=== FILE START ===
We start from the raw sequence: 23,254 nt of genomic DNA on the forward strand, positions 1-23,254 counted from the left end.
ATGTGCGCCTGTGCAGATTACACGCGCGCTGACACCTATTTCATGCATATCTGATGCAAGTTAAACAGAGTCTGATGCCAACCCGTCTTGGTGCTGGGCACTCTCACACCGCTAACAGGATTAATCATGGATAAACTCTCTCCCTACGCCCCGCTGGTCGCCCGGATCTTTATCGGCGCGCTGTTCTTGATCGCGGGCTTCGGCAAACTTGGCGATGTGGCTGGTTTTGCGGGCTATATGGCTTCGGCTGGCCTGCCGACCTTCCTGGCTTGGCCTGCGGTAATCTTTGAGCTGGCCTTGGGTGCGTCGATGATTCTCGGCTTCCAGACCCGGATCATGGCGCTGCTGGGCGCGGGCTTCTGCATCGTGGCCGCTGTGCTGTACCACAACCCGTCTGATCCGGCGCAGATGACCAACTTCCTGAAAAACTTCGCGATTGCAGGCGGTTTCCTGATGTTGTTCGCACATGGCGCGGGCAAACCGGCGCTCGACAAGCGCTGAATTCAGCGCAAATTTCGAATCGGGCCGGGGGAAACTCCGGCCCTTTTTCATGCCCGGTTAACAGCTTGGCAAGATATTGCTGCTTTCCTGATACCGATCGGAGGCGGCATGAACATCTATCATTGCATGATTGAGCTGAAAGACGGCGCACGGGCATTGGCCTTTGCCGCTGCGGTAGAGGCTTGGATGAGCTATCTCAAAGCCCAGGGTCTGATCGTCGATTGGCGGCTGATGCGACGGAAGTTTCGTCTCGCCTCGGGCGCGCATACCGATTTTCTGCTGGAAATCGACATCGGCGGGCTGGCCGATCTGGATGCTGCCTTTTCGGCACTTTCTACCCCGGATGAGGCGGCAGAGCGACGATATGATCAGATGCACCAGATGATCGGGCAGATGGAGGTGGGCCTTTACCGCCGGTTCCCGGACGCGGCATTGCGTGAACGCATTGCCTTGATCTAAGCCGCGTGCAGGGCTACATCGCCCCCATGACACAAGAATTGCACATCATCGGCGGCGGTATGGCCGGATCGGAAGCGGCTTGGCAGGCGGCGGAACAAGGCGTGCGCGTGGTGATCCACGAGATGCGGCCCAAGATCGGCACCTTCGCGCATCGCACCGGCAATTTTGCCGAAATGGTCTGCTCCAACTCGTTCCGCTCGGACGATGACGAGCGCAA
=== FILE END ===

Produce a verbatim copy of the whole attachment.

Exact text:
We start from the raw sequence: 23,254 nt of genomic DNA on the forward strand, positions 1-23,254 counted from the left end.
ATGTGCGCCTGTGCAGATTACACGCGCGCTGACACCTATTTCATGCATATCTGATGCAAGTTAAACAGAGTCTGATGCCAACCCGTCTTGGTGCTGGGCACTCTCACACCGCTAACAGGATTAATCATGGATAAACTCTCTCCCTACGCCCCGCTGGTCGCCCGGATCTTTATCGGCGCGCTGTTCTTGATCGCGGGCTTCGGCAAACTTGGCGATGTGGCTGGTTTTGCGGGCTATATGGCTTCGGCTGGCCTGCCGACCTTCCTGGCTTGGCCTGCGGTAATCTTTGAGCTGGCCTTGGGTGCGTCGATGATTCTCGGCTTCCAGACCCGGATCATGGCGCTGCTGGGCGCGGGCTTCTGCATCGTGGCCGCTGTGCTGTACCACAACCCGTCTGATCCGGCGCAGATGACCAACTTCCTGAAAAACTTCGCGATTGCAGGCGGTTTCCTGATGTTGTTCGCACATGGCGCGGGCAAACCGGCGCTCGACAAGCGCTGAATTCAGCGCAAATTTCGAATCGGGCCGGGGGAAACTCCGGCCCTTTTTCATGCCCGGTTAACAGCTTGGCAAGATATTGCTGCTTTCCTGATACCGATCGGAGGCGGCATGAACATCTATCATTGCATGATTGAGCTGAAAGACGGCGCACGGGCATTGGCCTTTGCCGCTGCGGTAGAGGCTTGGATGAGCTATCTCAAAGCCCAGGGTCTGATCGTCGATTGGCGGCTGATGCGACGGAAGTTTCGTCTCGCCTCGGGCGCGCATACCGATTTTCTGCTGGAAATCGACATCGGCGGGCTGGCCGATCTGGATGCTGCCTTTTCGGCACTTTCTACCCCGGATGAGGCGGCAGAGCGACGATATGATCAGATGCACCAGATGATCGGGCAGATGGAGGTGGGCCTTTACCGCCGGTTCCCGGACGCGGCATTGCGTGAACGCATTGCCTTGATCTAAGCCGCGTGCAGGGCTACATCGCCCCCATGACACAAGAATTGCACATCATCGGCGGCGGTATGGCCGGATCGGAAGCGGCTTGGCAGGCGGCGGAACAAGGCGTGCGCGTGGTGATCCACGAGATGCGGCCCAAGATCGGCACCTTCGCGCATCGCACCGGCAATTTTGCCGAAATGGTCTGCTCCAACTCGTTCCGCTCGGACGATGACGAGCGCAA